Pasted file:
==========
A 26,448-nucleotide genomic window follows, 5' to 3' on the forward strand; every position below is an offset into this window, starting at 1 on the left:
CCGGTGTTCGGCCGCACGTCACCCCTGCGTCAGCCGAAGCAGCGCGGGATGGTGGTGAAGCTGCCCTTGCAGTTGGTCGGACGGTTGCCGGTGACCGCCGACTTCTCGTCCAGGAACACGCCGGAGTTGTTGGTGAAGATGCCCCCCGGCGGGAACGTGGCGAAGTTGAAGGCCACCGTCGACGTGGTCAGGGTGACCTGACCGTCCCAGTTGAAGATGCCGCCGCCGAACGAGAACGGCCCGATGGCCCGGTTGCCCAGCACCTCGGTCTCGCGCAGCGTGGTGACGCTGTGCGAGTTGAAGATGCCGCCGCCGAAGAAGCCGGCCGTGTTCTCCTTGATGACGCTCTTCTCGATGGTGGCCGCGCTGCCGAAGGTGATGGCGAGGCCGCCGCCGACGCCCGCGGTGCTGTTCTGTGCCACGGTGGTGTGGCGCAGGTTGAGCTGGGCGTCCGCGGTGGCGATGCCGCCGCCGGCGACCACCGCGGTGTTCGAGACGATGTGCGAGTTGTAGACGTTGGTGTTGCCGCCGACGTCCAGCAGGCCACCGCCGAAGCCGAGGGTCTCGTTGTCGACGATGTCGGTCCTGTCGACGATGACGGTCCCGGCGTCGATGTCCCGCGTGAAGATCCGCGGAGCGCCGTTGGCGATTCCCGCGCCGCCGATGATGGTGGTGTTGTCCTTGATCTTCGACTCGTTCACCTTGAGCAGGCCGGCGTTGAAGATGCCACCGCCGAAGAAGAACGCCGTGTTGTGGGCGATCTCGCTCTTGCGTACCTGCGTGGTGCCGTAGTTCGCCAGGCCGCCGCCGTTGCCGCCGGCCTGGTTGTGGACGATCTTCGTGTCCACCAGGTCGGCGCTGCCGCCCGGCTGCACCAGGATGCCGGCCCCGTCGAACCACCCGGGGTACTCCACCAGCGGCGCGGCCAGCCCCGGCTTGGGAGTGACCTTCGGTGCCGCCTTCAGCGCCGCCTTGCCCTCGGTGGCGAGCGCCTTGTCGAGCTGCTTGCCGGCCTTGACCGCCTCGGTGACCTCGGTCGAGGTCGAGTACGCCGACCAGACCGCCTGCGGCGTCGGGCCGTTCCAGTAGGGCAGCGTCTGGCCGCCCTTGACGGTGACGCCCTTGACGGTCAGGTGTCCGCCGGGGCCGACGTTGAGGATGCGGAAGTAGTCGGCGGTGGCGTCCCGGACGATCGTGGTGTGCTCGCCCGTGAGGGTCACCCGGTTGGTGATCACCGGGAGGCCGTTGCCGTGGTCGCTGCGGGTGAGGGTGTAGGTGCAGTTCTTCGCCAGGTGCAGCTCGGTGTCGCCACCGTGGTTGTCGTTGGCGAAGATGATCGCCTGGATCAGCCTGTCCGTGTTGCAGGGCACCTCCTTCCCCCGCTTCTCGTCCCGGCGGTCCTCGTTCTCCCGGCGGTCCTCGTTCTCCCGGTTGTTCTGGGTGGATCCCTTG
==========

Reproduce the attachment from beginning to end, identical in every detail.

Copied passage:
A 26,448-nucleotide genomic window follows, 5' to 3' on the forward strand; every position below is an offset into this window, starting at 1 on the left:
CCGGTGTTCGGCCGCACGTCACCCCTGCGTCAGCCGAAGCAGCGCGGGATGGTGGTGAAGCTGCCCTTGCAGTTGGTCGGACGGTTGCCGGTGACCGCCGACTTCTCGTCCAGGAACACGCCGGAGTTGTTGGTGAAGATGCCCCCCGGCGGGAACGTGGCGAAGTTGAAGGCCACCGTCGACGTGGTCAGGGTGACCTGACCGTCCCAGTTGAAGATGCCGCCGCCGAACGAGAACGGCCCGATGGCCCGGTTGCCCAGCACCTCGGTCTCGCGCAGCGTGGTGACGCTGTGCGAGTTGAAGATGCCGCCGCCGAAGAAGCCGGCCGTGTTCTCCTTGATGACGCTCTTCTCGATGGTGGCCGCGCTGCCGAAGGTGATGGCGAGGCCGCCGCCGACGCCCGCGGTGCTGTTCTGTGCCACGGTGGTGTGGCGCAGGTTGAGCTGGGCGTCCGCGGTGGCGATGCCGCCGCCGGCGACCACCGCGGTGTTCGAGACGATGTGCGAGTTGTAGACGTTGGTGTTGCCGCCGACGTCCAGCAGGCCACCGCCGAAGCCGAGGGTCTCGTTGTCGACGATGTCGGTCCTGTCGACGATGACGGTCCCGGCGTCGATGTCCCGCGTGAAGATCCGCGGAGCGCCGTTGGCGATTCCCGCGCCGCCGATGATGGTGGTGTTGTCCTTGATCTTCGACTCGTTCACCTTGAGCAGGCCGGCGTTGAAGATGCCACCGCCGAAGAAGAACGCCGTGTTGTGGGCGATCTCGCTCTTGCGTACCTGCGTGGTGCCGTAGTTCGCCAGGCCGCCGCCGTTGCCGCCGGCCTGGTTGTGGACGATCTTCGTGTCCACCAGGTCGGCGCTGCCGCCCGGCTGCACCAGGATGCCGGCCCCGTCGAACCACCCGGGGTACTCCACCAGCGGCGCGGCCAGCCCCGGCTTGGGAGTGACCTTCGGTGCCGCCTTCAGCGCCGCCTTGCCCTCGGTGGCGAGCGCCTTGTCGAGCTGCTTGCCGGCCTTGACCGCCTCGGTGACCTCGGTCGAGGTCGAGTACGCCGACCAGACCGCCTGCGGCGTCGGGCCGTTCCAGTAGGGCAGCGTCTGGCCGCCCTTGACGGTGACGCCCTTGACGGTCAGGTGTCCGCCGGGGCCGACGTTGAGGATGCGGAAGTAGTCGGCGGTGGCGTCCCGGACGATCGTGGTGTGCTCGCCCGTGAGGGTCACCCGGTTGGTGATCACCGGGAGGCCGTTGCCGTGGTCGCTGCGGGTGAGGGTGTAGGTGCAGTTCTTCGCCAGGTGCAGCTCGGTGTCGCCACCGTGGTTGTCGTTGGCGAAGATGATCGCCTGGATCAGCCTGTCCGTGTTGCAGGGCACCTCCTTCCCCCGCTTCTCGTCCCGGCGGTCCTCGTTCTCCCGGCGGTCCTCGTTCTCCCGGTTGTTCTGGGTGGATCCCTTG